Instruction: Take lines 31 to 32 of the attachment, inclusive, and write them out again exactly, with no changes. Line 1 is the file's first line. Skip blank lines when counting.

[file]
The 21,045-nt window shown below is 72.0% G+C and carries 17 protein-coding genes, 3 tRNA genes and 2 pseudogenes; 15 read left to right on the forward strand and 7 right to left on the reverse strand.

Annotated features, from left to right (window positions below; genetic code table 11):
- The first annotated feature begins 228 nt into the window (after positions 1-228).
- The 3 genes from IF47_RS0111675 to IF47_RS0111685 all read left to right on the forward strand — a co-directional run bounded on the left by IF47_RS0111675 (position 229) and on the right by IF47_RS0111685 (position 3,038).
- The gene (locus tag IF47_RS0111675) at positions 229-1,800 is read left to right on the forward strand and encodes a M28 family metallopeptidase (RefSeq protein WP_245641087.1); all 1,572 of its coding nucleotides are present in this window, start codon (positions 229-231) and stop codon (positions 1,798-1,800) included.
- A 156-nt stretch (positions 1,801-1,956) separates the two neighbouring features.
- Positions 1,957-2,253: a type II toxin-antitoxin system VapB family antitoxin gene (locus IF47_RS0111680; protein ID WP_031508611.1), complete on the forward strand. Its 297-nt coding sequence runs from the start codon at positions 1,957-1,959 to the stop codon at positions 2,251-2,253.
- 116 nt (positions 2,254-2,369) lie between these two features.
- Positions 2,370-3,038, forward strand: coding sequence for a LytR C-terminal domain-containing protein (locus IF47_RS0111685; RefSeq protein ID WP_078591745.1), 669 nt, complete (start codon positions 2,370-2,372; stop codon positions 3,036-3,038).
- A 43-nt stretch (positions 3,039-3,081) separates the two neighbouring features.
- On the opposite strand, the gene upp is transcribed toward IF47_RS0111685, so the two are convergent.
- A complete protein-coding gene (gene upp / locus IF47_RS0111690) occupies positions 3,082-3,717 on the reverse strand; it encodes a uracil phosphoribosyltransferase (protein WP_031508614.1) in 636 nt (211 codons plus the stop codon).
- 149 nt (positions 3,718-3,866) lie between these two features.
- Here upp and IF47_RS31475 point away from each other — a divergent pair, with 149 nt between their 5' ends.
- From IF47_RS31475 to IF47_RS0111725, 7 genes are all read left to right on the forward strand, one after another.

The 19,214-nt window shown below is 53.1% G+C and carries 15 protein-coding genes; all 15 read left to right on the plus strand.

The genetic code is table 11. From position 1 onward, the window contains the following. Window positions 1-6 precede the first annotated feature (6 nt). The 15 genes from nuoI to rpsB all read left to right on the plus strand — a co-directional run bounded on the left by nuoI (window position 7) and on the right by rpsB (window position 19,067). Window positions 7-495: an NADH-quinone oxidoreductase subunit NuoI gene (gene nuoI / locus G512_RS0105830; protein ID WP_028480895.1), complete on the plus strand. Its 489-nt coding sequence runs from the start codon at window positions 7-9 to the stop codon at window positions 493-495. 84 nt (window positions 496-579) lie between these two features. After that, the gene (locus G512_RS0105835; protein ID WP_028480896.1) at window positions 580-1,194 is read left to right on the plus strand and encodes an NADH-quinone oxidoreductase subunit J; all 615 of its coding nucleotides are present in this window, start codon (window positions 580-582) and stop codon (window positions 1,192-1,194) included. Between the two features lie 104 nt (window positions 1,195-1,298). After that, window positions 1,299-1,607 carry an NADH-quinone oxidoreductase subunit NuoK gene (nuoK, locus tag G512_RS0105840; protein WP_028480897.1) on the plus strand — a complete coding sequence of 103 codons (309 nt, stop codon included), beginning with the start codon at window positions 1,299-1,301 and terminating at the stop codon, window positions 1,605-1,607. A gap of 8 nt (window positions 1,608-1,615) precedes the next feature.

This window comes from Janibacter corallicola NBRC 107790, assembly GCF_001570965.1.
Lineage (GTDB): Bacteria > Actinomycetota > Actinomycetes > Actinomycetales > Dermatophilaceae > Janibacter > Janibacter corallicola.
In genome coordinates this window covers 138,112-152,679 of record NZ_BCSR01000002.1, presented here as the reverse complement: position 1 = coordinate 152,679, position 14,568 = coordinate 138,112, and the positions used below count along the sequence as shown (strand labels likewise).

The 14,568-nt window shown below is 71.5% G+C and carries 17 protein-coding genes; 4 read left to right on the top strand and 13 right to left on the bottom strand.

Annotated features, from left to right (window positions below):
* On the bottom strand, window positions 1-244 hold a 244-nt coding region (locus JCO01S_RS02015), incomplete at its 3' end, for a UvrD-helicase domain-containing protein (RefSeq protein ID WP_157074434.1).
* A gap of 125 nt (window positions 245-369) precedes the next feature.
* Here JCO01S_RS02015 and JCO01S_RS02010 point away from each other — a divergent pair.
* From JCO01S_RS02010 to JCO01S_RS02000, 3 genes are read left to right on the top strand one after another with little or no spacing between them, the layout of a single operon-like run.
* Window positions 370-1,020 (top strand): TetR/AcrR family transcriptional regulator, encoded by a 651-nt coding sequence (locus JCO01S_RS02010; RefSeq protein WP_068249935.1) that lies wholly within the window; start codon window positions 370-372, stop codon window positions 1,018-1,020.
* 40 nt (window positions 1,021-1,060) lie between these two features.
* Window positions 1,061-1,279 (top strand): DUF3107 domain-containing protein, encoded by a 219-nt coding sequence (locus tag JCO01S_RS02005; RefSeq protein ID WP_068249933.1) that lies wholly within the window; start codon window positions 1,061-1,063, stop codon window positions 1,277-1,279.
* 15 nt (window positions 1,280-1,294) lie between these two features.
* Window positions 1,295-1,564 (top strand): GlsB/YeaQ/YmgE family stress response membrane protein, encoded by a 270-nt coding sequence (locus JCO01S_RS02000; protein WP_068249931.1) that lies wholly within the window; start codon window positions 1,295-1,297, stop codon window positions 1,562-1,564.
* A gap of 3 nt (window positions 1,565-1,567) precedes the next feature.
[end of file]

* Window positions 1,295-1,564 (top strand): GlsB/YeaQ/YmgE family stress response membrane protein, encoded by a 270-nt coding sequence (locus JCO01S_RS02000; protein WP_068249931.1) that lies wholly within the window; start codon window positions 1,295-1,297, stop codon window positions 1,562-1,564.
* A gap of 3 nt (window positions 1,565-1,567) precedes the next feature.